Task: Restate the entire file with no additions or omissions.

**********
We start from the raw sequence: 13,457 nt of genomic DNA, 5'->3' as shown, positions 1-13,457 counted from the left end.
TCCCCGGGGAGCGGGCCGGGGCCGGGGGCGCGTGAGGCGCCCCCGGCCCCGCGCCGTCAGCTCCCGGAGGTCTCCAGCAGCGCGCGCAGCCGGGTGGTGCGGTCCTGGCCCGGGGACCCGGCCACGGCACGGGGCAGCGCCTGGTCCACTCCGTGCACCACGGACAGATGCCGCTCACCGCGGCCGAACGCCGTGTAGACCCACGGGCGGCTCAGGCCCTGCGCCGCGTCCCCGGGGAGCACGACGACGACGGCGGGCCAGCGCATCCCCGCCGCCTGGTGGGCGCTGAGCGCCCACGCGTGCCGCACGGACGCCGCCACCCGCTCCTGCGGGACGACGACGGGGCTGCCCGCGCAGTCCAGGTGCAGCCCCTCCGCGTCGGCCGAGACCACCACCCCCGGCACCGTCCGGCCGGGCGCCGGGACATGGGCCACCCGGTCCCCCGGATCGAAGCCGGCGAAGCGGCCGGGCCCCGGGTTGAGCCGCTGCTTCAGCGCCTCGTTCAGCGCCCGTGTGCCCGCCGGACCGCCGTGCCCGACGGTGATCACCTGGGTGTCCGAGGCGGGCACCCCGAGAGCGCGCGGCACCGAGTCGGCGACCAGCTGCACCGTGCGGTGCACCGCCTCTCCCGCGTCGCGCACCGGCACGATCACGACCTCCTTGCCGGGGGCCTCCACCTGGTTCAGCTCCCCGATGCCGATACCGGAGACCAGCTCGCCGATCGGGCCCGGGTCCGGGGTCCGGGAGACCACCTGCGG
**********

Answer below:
We start from the raw sequence: 13,457 nt of genomic DNA, 5'->3' as shown, positions 1-13,457 counted from the left end.
TCCCCGGGGAGCGGGCCGGGGCCGGGGGCGCGTGAGGCGCCCCCGGCCCCGCGCCGTCAGCTCCCGGAGGTCTCCAGCAGCGCGCGCAGCCGGGTGGTGCGGTCCTGGCCCGGGGACCCGGCCACGGCACGGGGCAGCGCCTGGTCCACTCCGTGCACCACGGACAGATGCCGCTCACCGCGGCCGAACGCCGTGTAGACCCACGGGCGGCTCAGGCCCTGCGCCGCGTCCCCGGGGAGCACGACGACGACGGCGGGCCAGCGCATCCCCGCCGCCTGGTGGGCGCTGAGCGCCCACGCGTGCCGCACGGACGCCGCCACCCGCTCCTGCGGGACGACGACGGGGCTGCCCGCGCAGTCCAGGTGCAGCCCCTCCGCGTCGGCCGAGACCACCACCCCCGGCACCGTCCGGCCGGGCGCCGGGACATGGGCCACCCGGTCCCCCGGATCGAAGCCGGCGAAGCGGCCGGGCCCCGGGTTGAGCCGCTGCTTCAGCGCCTCGTTCAGCGCCCGTGTGCCCGCCGGACCGCCGTGCCCGACGGTGATCACCTGGGTGTCCGAGGCGGGCACCCCGAGAGCGCGCGGCACCGAGTCGGCGACCAGCTGCACCGTGCGGTGCACCGCCTCTCCCGCGTCGCGCACCGGCACGATCACGACCTCCTTGCCGGGGGCCTCCACCTGGTTCAGCTCCCCGATGCCGATACCGGAGACCAGCTCGCCGATCGGGCCCGGGTCCGGGGTCCGGGAGACCACCTGCGG